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Why I am here.

I wanted to get the opportunity to live and work in a different culture and be able to experience that which might benefit me, my school, my family and my community – to gain INTERCULTURAL and MULTICULTURAL experience.


(I had written this essay for the Fulbright Commission of Prague before I left for the US)

Previous immersion experience

Haifa 1991 – foreign study

„A teacher should be a human among humans“
William Littlewood

I was surrounded by 28 participants from different countries and continents. It was a course on Early Childhood education – The Child with special Needs held in Israel at the Golda Meir Mount Carmel International Training Centre (MCITC) in Haifa in the autumn of 1991. I was the only person from Czechoslovakia.

The study program was very demanding, consisting of lectures, group discussion, workshops and observation visits. In the beginning, this time-consuming program helped me to forget my homesickness. I missed my sons, my husband and my friends. Moreover, my English was somewhat deficient. Thus, I was given extra language lessons. During the study at the MCITC we lived and studied together for several months, sharing our knowledge, professional experience and feelings. Through this difficult challenge, we made firm friends. I will never forget Shanta, a kindergarten teacher from Nepal, who helped me with writing my final project.

One time,we were sitting in the empty classroom and working all night. Gradually, I settled down, started to relax, began to sing and play the piano and guitar. Music is often worth a thousand words. In the end, I was able to make my final presentation. I will never forget the words spoken to me after my presentation: „Jari, „eser“! It means „Well done“ in Hebrew.
I looked at my work with a sense of satisfaction…

In summary, I believe that I increased my awareness and understanding of the concept of the child with special needs. Nevertheless, the most enriching experience was the awareness of multicultural/intercultural tolerance and understanding. I developed my own identity. These are moments we never forget…

Sarajevo 1996 – foreign work

Do not walk in front of me
I may not follow
Do not walk behind me
I may not lead
Walk beside me
And just be my friend.

Albert Camus

The idea of carrying out of my Human Rights project came during and after my stay in Sarajevo in summer 1996 where I had been working as a member of the Council of Europe team in Human Rights Education and Civics Summer School.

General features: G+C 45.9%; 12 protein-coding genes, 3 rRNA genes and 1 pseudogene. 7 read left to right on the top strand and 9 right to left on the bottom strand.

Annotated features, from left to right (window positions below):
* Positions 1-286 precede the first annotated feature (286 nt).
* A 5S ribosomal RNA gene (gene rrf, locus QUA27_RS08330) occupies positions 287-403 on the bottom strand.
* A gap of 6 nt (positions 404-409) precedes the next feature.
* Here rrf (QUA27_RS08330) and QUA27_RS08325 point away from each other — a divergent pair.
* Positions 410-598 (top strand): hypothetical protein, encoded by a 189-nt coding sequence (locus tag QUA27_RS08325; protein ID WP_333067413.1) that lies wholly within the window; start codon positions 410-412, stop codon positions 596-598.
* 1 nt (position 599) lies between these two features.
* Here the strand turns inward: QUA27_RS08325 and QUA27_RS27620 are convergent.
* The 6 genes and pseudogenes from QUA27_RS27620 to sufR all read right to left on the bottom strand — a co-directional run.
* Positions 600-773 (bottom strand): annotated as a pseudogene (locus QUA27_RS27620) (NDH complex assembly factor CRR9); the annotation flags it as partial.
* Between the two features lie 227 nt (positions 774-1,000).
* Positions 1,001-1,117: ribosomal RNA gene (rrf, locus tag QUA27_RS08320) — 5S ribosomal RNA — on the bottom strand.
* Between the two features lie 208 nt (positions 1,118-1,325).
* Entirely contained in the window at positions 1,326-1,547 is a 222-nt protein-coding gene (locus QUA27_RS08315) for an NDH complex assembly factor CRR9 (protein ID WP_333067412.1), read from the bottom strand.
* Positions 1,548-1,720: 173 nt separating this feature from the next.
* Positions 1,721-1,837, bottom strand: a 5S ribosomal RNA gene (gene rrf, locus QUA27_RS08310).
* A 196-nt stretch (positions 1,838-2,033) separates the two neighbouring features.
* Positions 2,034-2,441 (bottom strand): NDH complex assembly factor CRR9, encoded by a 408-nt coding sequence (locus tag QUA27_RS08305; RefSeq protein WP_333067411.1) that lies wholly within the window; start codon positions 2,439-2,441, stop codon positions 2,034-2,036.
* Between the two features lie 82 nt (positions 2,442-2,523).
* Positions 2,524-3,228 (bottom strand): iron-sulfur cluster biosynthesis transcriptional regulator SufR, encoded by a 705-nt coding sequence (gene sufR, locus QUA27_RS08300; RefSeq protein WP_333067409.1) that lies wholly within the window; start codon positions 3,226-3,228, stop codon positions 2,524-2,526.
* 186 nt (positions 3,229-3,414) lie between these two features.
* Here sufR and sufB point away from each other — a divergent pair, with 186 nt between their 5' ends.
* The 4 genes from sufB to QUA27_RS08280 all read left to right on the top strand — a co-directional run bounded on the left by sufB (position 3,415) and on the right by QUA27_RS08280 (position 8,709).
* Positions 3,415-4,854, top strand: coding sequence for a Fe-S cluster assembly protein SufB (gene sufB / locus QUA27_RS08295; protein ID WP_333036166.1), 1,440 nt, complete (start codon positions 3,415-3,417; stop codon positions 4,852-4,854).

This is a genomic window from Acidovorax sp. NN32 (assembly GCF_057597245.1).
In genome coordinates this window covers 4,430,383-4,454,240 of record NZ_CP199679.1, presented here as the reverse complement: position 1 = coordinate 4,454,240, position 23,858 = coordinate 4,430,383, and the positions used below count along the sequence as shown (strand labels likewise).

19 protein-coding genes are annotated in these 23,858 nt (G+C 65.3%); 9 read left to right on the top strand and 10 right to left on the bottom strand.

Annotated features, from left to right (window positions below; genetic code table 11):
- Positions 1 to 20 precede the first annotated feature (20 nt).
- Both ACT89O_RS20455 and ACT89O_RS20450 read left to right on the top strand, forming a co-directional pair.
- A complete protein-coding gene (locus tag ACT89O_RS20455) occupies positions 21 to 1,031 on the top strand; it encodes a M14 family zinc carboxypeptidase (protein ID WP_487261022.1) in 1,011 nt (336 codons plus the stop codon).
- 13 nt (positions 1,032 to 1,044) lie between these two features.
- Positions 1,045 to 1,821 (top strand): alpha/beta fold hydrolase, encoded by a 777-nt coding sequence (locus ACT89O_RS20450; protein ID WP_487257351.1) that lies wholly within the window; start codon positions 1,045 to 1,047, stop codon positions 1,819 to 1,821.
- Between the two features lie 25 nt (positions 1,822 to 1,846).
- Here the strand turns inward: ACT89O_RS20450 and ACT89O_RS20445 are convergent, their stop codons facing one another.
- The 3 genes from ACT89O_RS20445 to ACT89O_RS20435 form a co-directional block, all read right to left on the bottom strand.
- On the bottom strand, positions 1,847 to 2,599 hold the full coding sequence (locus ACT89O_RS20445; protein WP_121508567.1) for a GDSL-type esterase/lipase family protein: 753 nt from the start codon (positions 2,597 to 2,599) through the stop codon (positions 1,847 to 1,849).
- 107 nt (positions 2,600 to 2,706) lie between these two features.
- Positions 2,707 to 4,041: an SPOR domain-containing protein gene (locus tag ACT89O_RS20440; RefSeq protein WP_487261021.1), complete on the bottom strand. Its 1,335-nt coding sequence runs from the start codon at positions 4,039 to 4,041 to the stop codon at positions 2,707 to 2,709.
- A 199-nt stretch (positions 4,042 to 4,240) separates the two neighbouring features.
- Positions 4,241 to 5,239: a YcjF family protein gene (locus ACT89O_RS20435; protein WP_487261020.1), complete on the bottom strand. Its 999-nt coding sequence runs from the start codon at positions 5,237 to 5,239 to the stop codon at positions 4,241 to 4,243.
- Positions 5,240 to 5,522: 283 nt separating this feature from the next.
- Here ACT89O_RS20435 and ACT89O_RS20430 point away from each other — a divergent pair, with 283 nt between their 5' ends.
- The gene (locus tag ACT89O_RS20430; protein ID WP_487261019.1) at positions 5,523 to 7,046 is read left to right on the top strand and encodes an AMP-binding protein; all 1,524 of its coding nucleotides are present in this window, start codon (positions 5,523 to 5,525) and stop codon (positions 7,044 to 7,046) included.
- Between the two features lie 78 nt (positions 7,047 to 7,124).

The Council of Europe, The United States Information Agency and the American Centre for Civic Education provided this training course for teachers in primary and secondary schools in Bosnia and Herzegovina. After four years of warfare, which had made international professional contacts impossible, the seminars provided the opportunity for Bosnian teachers to meet colleagues from other countries, and to obtain information and practical training in human rights education, civics education, intercultural education, non-violent conflict management and community development for establishing a peacefully multicultural and democratic society. The course took place in different towns of the Federation.

I was the only person from Eastern Europe to work in the international team that was composed of five Americans and a council of Europe teachers/trainers. We were supposed to establish contacts and working methods and to prepare courses. Each of us was asked to plan his/her workshops for approximately 25 hours.

It was one of the saddest experiences I have ever had. The more I realized that I was a Slav, the less I understood how this sort of thing could happen. Sarajevo looked like a war zone. Some of the pictures I saw were simply unbearable. There were teachers whose students were killed in front of their eyes. They told me: „We had no tears left to cry.“ Therefore I had to be very careful and sensitive by using appropriate methods, particularly when using music therapy…

In Bosnia, I realized that freedom is not a gift from heaven and that each of us has to do something for our country in order to keep our dignity, self-confidence and honesty. I realized that teaching human rights is not enough. Therefore, I decided to involve these topics into the English Lessons so that students would be able to express their ideas, values and beliefs and enhance their personalities in an informal way while developing their language skills, critical thinking and analysis of information from different sources.


The courses that challenged me the most were foreign courses – either study or work visits. They helped me to realize that I must take three components into account when teaching: head (cognitive), hands (practical skills) and heart (emotional and social skills). The most significant decision I ever had to make was the decision to study languages.

Ways I plan to use the experience abroad in my professional work in my country and to enhance international education in my school and community:

The most important thing is to promote intercultural learning about each other. I expect this experience to impact my professional and personal development.

I believe that Czech teachers should foster an informal atmosphere in which the teacher is both a friend and a mentor. Someone who makes education appealing and interesting, not just demand work. This is one of my primary rules as a teacher and after so many years, I believe it is one of the main reasons I still adore teaching so much!

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